Brotherhood General Guide Mohamed Badie, 70, denied his group had
perpetrated any violence, speaking from the cage reserved for
defendants where he appeared with other prominent Islamists
including Mohamed el-Beltagi and Essam el-Erian.
"Why aren't you investigating the murder of my son, and the burning
of my house and the groups' offices?" said Badie, referring to his
38-year old son killed in August 17 protests ignited by the violent
dispersal of Brotherhood sit-ins.
The case being heard on Monday relates to violence that flared in
mid-July near a Brotherhood protest camp at Cairo University. Badie
faces charges including inciting the violence.
Mursi's downfall triggered the worst bout of internal strife in
Egypt's modern history.
The security forces killed hundreds of Mursi's supporters during
protests, while lethal attacks on the security forces have become
commonplace since his downfall. Some 200 soldiers and policemen have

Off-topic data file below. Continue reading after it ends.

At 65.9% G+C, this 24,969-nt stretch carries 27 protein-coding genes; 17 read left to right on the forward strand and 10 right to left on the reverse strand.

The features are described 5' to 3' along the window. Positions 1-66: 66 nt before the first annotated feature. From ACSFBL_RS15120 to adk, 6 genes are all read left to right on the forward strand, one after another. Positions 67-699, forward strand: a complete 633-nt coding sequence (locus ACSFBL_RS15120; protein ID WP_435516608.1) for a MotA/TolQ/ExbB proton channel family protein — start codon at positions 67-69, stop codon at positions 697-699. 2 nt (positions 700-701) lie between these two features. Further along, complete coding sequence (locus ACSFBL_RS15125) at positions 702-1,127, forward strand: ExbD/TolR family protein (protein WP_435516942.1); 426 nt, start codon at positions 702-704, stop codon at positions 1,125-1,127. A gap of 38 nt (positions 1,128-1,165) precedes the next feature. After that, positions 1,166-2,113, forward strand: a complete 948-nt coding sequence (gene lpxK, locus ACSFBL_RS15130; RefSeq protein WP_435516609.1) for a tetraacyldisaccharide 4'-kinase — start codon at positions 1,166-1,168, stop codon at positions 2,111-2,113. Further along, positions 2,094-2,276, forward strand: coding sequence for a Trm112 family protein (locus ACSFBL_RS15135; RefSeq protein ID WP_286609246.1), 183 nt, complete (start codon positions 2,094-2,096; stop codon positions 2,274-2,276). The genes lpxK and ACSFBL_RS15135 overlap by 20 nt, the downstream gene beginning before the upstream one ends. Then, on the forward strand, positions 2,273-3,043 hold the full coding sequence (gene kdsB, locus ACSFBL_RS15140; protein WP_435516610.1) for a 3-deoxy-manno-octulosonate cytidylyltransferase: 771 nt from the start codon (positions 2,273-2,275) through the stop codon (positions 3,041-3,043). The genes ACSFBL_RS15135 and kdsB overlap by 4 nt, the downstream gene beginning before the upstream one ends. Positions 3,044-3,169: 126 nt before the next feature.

been killed. The army deposed Mursi on July 3 following mass
protests against his rule.
Most of the Brotherhood's leadership has been arrested since then.
Mursi is himself standing trial on charges of inciting the killing
of protesters during violence outside the presidential palace a year
His trial began on November 4.
The defendants interrupted Monday's session with chanting against
generals whom Brotherhood says have stolen power from the country's
first freely elected head of state.
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"Down with military rule," shouted Beltagi, leading the other
defendants in chants.
The men on trial in the case include Bassem Ouda, the former
minister of supplies.
The Brotherhood, Egypt's best organized political force, propelled
Mursi to power last year in the country's first freely contested
Since July the movement has largely been driven underground, with
thousands of its supporters arrested. The group's activities have
also been banned by a court ruling.
Pressing the crackdown, the government will this week begin steps to
take control of 62 schools run by its members, the state-run
al-Ahram newspaper reported.
The defendants flashed the four-finger hand sign symbolizing the
killing of hundreds of Mursi supporters at a protest camp broken up
by the police in August.
(Writing by Tom Perry; Editing by Angus MacSwan)
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